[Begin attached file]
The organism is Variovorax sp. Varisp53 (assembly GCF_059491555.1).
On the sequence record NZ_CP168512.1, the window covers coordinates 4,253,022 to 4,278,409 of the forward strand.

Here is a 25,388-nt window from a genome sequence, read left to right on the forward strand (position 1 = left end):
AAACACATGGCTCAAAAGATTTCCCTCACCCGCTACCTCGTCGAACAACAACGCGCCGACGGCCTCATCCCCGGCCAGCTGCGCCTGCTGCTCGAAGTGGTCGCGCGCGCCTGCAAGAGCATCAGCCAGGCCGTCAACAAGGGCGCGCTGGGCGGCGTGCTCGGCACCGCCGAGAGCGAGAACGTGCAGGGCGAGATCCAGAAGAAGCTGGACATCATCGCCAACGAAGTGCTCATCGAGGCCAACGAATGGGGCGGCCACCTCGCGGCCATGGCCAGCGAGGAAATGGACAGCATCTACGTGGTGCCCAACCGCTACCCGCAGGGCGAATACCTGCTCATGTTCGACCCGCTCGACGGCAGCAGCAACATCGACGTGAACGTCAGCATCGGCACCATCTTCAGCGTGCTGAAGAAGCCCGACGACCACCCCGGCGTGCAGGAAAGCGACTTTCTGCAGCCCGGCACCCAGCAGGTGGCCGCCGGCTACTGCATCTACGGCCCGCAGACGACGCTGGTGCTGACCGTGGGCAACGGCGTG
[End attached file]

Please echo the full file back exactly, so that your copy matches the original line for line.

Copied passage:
The organism is Variovorax sp. Varisp53 (assembly GCF_059491555.1).
On the sequence record NZ_CP168512.1, the window covers coordinates 4,253,022 to 4,278,409 of the forward strand.

Here is a 25,388-nt window from a genome sequence, read left to right on the forward strand (position 1 = left end):
AAACACATGGCTCAAAAGATTTCCCTCACCCGCTACCTCGTCGAACAACAACGCGCCGACGGCCTCATCCCCGGCCAGCTGCGCCTGCTGCTCGAAGTGGTCGCGCGCGCCTGCAAGAGCATCAGCCAGGCCGTCAACAAGGGCGCGCTGGGCGGCGTGCTCGGCACCGCCGAGAGCGAGAACGTGCAGGGCGAGATCCAGAAGAAGCTGGACATCATCGCCAACGAAGTGCTCATCGAGGCCAACGAATGGGGCGGCCACCTCGCGGCCATGGCCAGCGAGGAAATGGACAGCATCTACGTGGTGCCCAACCGCTACCCGCAGGGCGAATACCTGCTCATGTTCGACCCGCTCGACGGCAGCAGCAACATCGACGTGAACGTCAGCATCGGCACCATCTTCAGCGTGCTGAAGAAGCCCGACGACCACCCCGGCGTGCAGGAAAGCGACTTTCTGCAGCCCGGCACCCAGCAGGTGGCCGCCGGCTACTGCATCTACGGCCCGCAGACGACGCTGGTGCTGACCGTGGGCAACGGCGTG